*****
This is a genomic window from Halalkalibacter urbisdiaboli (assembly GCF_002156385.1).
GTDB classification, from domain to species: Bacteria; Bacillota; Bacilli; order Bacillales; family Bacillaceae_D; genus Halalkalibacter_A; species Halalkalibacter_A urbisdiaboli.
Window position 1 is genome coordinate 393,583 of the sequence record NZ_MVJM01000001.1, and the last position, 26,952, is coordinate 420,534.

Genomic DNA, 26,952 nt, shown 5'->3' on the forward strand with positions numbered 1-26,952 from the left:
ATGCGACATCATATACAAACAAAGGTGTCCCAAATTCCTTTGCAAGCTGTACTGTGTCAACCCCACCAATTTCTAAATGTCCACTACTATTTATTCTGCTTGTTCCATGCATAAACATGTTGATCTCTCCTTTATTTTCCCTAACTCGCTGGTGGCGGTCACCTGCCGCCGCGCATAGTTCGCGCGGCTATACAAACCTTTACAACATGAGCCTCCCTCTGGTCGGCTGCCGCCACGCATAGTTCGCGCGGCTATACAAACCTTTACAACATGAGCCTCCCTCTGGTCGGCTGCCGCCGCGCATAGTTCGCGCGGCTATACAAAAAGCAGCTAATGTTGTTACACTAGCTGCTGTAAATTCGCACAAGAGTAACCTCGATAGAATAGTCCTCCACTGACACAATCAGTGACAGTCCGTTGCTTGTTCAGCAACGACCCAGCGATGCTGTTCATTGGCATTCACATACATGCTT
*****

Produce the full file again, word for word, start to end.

This is a genomic window from Halalkalibacter urbisdiaboli (assembly GCF_002156385.1).
GTDB classification, from domain to species: Bacteria; Bacillota; Bacilli; order Bacillales; family Bacillaceae_D; genus Halalkalibacter_A; species Halalkalibacter_A urbisdiaboli.
Window position 1 is genome coordinate 393,583 of the sequence record NZ_MVJM01000001.1, and the last position, 26,952, is coordinate 420,534.

Genomic DNA, 26,952 nt, shown 5'->3' on the forward strand with positions numbered 1-26,952 from the left:
ATGCGACATCATATACAAACAAAGGTGTCCCAAATTCCTTTGCAAGCTGTACTGTGTCAACCCCACCAATTTCTAAATGTCCACTACTATTTATTCTGCTTGTTCCATGCATAAACATGTTGATCTCTCCTTTATTTTCCCTAACTCGCTGGTGGCGGTCACCTGCCGCCGCGCATAGTTCGCGCGGCTATACAAACCTTTACAACATGAGCCTCCCTCTGGTCGGCTGCCGCCACGCATAGTTCGCGCGGCTATACAAACCTTTACAACATGAGCCTCCCTCTGGTCGGCTGCCGCCGCGCATAGTTCGCGCGGCTATACAAAAAGCAGCTAATGTTGTTACACTAGCTGCTGTAAATTCGCACAAGAGTAACCTCGATAGAATAGTCCTCCACTGACACAATCAGTGACAGTCCGTTGCTTGTTCAGCAACGACCCAGCGATGCTGTTCATTGGCATTCACATACATGCTT